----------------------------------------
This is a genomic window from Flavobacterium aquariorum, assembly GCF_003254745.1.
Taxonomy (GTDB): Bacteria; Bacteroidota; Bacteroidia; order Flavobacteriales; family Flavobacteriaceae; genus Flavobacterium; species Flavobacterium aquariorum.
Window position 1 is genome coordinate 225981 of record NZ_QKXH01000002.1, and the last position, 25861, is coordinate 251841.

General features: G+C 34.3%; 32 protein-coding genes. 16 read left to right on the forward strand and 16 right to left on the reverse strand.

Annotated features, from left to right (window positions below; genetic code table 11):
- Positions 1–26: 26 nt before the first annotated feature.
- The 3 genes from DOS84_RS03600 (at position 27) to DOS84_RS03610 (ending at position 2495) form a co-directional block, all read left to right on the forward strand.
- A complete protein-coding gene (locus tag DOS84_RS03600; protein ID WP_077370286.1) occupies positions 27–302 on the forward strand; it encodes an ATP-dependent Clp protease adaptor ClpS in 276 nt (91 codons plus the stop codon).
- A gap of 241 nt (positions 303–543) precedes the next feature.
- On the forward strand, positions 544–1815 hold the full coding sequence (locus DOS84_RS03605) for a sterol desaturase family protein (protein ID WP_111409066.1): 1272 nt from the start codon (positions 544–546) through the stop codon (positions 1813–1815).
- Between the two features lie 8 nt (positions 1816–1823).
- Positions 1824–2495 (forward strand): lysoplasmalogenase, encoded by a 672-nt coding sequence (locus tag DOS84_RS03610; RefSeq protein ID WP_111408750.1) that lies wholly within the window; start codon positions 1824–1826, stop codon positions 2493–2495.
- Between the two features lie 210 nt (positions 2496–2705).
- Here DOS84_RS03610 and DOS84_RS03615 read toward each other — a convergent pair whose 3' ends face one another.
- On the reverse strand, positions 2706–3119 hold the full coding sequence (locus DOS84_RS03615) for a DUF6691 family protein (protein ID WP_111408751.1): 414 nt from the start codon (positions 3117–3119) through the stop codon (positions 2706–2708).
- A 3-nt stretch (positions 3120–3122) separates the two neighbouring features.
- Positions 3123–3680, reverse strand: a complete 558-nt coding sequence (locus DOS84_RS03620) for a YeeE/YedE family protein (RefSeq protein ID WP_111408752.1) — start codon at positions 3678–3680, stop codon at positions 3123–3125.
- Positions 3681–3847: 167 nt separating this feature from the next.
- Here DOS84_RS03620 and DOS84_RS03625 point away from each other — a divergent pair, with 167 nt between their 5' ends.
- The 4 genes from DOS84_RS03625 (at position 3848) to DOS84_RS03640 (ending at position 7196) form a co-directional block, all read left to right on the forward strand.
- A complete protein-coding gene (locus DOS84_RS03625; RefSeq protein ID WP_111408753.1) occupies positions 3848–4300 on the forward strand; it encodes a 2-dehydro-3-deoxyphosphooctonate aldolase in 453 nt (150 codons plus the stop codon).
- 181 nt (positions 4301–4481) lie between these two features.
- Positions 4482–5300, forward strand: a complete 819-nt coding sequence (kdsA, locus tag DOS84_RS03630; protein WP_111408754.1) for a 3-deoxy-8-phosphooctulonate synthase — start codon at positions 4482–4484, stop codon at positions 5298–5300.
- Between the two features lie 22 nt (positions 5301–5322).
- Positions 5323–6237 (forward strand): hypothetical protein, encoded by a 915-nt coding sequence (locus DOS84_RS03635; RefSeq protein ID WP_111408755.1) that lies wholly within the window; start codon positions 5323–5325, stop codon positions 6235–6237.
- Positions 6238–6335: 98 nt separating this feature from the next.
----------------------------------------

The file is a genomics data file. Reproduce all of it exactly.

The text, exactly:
This is a genomic window from Flavobacterium aquariorum, assembly GCF_003254745.1.
Taxonomy (GTDB): Bacteria; Bacteroidota; Bacteroidia; order Flavobacteriales; family Flavobacteriaceae; genus Flavobacterium; species Flavobacterium aquariorum.
Window position 1 is genome coordinate 225981 of record NZ_QKXH01000002.1, and the last position, 25861, is coordinate 251841.

General features: G+C 34.3%; 32 protein-coding genes. 16 read left to right on the forward strand and 16 right to left on the reverse strand.

Annotated features, from left to right (window positions below; genetic code table 11):
- Positions 1–26: 26 nt before the first annotated feature.
- The 3 genes from DOS84_RS03600 (at position 27) to DOS84_RS03610 (ending at position 2495) form a co-directional block, all read left to right on the forward strand.
- A complete protein-coding gene (locus tag DOS84_RS03600; protein ID WP_077370286.1) occupies positions 27–302 on the forward strand; it encodes an ATP-dependent Clp protease adaptor ClpS in 276 nt (91 codons plus the stop codon).
- A gap of 241 nt (positions 303–543) precedes the next feature.
- On the forward strand, positions 544–1815 hold the full coding sequence (locus DOS84_RS03605) for a sterol desaturase family protein (protein ID WP_111409066.1): 1272 nt from the start codon (positions 544–546) through the stop codon (positions 1813–1815).
- Between the two features lie 8 nt (positions 1816–1823).
- Positions 1824–2495 (forward strand): lysoplasmalogenase, encoded by a 672-nt coding sequence (locus tag DOS84_RS03610; RefSeq protein ID WP_111408750.1) that lies wholly within the window; start codon positions 1824–1826, stop codon positions 2493–2495.
- Between the two features lie 210 nt (positions 2496–2705).
- Here DOS84_RS03610 and DOS84_RS03615 read toward each other — a convergent pair whose 3' ends face one another.
- On the reverse strand, positions 2706–3119 hold the full coding sequence (locus DOS84_RS03615) for a DUF6691 family protein (protein ID WP_111408751.1): 414 nt from the start codon (positions 3117–3119) through the stop codon (positions 2706–2708).
- A 3-nt stretch (positions 3120–3122) separates the two neighbouring features.
- Positions 3123–3680, reverse strand: a complete 558-nt coding sequence (locus DOS84_RS03620) for a YeeE/YedE family protein (RefSeq protein ID WP_111408752.1) — start codon at positions 3678–3680, stop codon at positions 3123–3125.
- Positions 3681–3847: 167 nt separating this feature from the next.
- Here DOS84_RS03620 and DOS84_RS03625 point away from each other — a divergent pair, with 167 nt between their 5' ends.
- The 4 genes from DOS84_RS03625 (at position 3848) to DOS84_RS03640 (ending at position 7196) form a co-directional block, all read left to right on the forward strand.
- A complete protein-coding gene (locus DOS84_RS03625; RefSeq protein ID WP_111408753.1) occupies positions 3848–4300 on the forward strand; it encodes a 2-dehydro-3-deoxyphosphooctonate aldolase in 453 nt (150 codons plus the stop codon).
- 181 nt (positions 4301–4481) lie between these two features.
- Positions 4482–5300, forward strand: a complete 819-nt coding sequence (kdsA, locus tag DOS84_RS03630; protein WP_111408754.1) for a 3-deoxy-8-phosphooctulonate synthase — start codon at positions 4482–4484, stop codon at positions 5298–5300.
- Between the two features lie 22 nt (positions 5301–5322).
- Positions 5323–6237 (forward strand): hypothetical protein, encoded by a 915-nt coding sequence (locus DOS84_RS03635; RefSeq protein ID WP_111408755.1) that lies wholly within the window; start codon positions 5323–5325, stop codon positions 6235–6237.
- Positions 6238–6335: 98 nt separating this feature from the next.